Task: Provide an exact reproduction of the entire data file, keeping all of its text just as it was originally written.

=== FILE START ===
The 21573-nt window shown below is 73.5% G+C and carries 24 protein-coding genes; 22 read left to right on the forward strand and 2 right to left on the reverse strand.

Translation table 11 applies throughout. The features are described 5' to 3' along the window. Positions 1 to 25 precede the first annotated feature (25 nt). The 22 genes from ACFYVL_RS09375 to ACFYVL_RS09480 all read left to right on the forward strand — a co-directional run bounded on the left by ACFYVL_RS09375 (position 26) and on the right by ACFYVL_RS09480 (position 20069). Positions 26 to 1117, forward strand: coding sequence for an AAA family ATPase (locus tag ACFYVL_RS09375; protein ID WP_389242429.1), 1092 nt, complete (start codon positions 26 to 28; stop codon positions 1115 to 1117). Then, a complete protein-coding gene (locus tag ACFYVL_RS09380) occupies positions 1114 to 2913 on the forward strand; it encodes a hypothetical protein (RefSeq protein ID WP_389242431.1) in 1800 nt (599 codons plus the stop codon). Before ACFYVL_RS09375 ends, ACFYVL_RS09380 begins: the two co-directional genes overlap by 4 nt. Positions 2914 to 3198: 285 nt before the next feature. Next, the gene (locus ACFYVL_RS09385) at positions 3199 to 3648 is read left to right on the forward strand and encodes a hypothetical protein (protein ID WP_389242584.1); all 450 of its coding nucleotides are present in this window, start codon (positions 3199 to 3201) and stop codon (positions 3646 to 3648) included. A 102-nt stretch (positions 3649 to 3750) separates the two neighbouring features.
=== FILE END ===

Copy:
The 21573-nt window shown below is 73.5% G+C and carries 24 protein-coding genes; 22 read left to right on the forward strand and 2 right to left on the reverse strand.

Translation table 11 applies throughout. The features are described 5' to 3' along the window. Positions 1 to 25 precede the first annotated feature (25 nt). The 22 genes from ACFYVL_RS09375 to ACFYVL_RS09480 all read left to right on the forward strand — a co-directional run bounded on the left by ACFYVL_RS09375 (position 26) and on the right by ACFYVL_RS09480 (position 20069). Positions 26 to 1117, forward strand: coding sequence for an AAA family ATPase (locus tag ACFYVL_RS09375; protein ID WP_389242429.1), 1092 nt, complete (start codon positions 26 to 28; stop codon positions 1115 to 1117). Then, a complete protein-coding gene (locus tag ACFYVL_RS09380) occupies positions 1114 to 2913 on the forward strand; it encodes a hypothetical protein (RefSeq protein ID WP_389242431.1) in 1800 nt (599 codons plus the stop codon). Before ACFYVL_RS09375 ends, ACFYVL_RS09380 begins: the two co-directional genes overlap by 4 nt. Positions 2914 to 3198: 285 nt before the next feature. Next, the gene (locus ACFYVL_RS09385) at positions 3199 to 3648 is read left to right on the forward strand and encodes a hypothetical protein (protein ID WP_389242584.1); all 450 of its coding nucleotides are present in this window, start codon (positions 3199 to 3201) and stop codon (positions 3646 to 3648) included. A 102-nt stretch (positions 3649 to 3750) separates the two neighbouring features.